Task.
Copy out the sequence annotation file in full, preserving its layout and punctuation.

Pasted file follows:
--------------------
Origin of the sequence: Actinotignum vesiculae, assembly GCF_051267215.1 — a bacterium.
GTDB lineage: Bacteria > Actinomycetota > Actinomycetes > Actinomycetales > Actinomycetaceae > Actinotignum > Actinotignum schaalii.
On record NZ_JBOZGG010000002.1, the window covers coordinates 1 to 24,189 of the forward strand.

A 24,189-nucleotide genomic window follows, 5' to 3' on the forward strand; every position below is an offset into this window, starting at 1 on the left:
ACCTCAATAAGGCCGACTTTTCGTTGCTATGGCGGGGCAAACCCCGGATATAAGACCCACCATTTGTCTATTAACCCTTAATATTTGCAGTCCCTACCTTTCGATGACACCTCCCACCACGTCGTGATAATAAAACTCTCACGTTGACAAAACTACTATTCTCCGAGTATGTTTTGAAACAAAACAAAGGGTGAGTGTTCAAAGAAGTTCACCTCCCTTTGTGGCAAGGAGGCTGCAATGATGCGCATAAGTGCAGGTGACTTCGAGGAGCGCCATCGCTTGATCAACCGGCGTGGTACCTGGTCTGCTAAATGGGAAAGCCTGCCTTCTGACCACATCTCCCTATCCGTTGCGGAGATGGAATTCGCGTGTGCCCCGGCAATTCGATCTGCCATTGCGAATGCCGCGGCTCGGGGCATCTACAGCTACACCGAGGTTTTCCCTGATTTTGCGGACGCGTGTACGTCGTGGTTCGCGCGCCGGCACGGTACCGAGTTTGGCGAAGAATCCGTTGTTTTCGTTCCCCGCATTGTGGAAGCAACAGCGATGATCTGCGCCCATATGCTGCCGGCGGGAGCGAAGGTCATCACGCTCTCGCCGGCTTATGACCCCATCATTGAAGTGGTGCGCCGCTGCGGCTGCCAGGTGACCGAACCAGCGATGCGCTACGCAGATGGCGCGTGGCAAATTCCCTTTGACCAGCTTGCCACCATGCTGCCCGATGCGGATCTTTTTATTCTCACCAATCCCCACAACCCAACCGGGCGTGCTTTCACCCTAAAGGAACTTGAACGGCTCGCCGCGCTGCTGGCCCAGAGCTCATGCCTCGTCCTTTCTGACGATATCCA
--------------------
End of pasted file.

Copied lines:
Origin of the sequence: Actinotignum vesiculae, assembly GCF_051267215.1 — a bacterium.
GTDB lineage: Bacteria > Actinomycetota > Actinomycetes > Actinomycetales > Actinomycetaceae > Actinotignum > Actinotignum schaalii.
On record NZ_JBOZGG010000002.1, the window covers coordinates 1 to 24,189 of the forward strand.

A 24,189-nucleotide genomic window follows, 5' to 3' on the forward strand; every position below is an offset into this window, starting at 1 on the left:
ACCTCAATAAGGCCGACTTTTCGTTGCTATGGCGGGGCAAACCCCGGATATAAGACCCACCATTTGTCTATTAACCCTTAATATTTGCAGTCCCTACCTTTCGATGACACCTCCCACCACGTCGTGATAATAAAACTCTCACGTTGACAAAACTACTATTCTCCGAGTATGTTTTGAAACAAAACAAAGGGTGAGTGTTCAAAGAAGTTCACCTCCCTTTGTGGCAAGGAGGCTGCAATGATGCGCATAAGTGCAGGTGACTTCGAGGAGCGCCATCGCTTGATCAACCGGCGTGGTACCTGGTCTGCTAAATGGGAAAGCCTGCCTTCTGACCACATCTCCCTATCCGTTGCGGAGATGGAATTCGCGTGTGCCCCGGCAATTCGATCTGCCATTGCGAATGCCGCGGCTCGGGGCATCTACAGCTACACCGAGGTTTTCCCTGATTTTGCGGACGCGTGTACGTCGTGGTTCGCGCGCCGGCACGGTACCGAGTTTGGCGAAGAATCCGTTGTTTTCGTTCCCCGCATTGTGGAAGCAACAGCGATGATCTGCGCCCATATGCTGCCGGCGGGAGCGAAGGTCATCACGCTCTCGCCGGCTTATGACCCCATCATTGAAGTGGTGCGCCGCTGCGGCTGCCAGGTGACCGAACCAGCGATGCGCTACGCAGATGGCGCGTGGCAAATTCCCTTTGACCAGCTTGCCACCATGCTGCCCGATGCGGATCTTTTTATTCTCACCAATCCCCACAACCCAACCGGGCGTGCTTTCACCCTAAAGGAACTTGAACGGCTCGCCGCGCTGCTGGCCCAGAGCTCATGCCTCGTCCTTTCTGACGATATCCA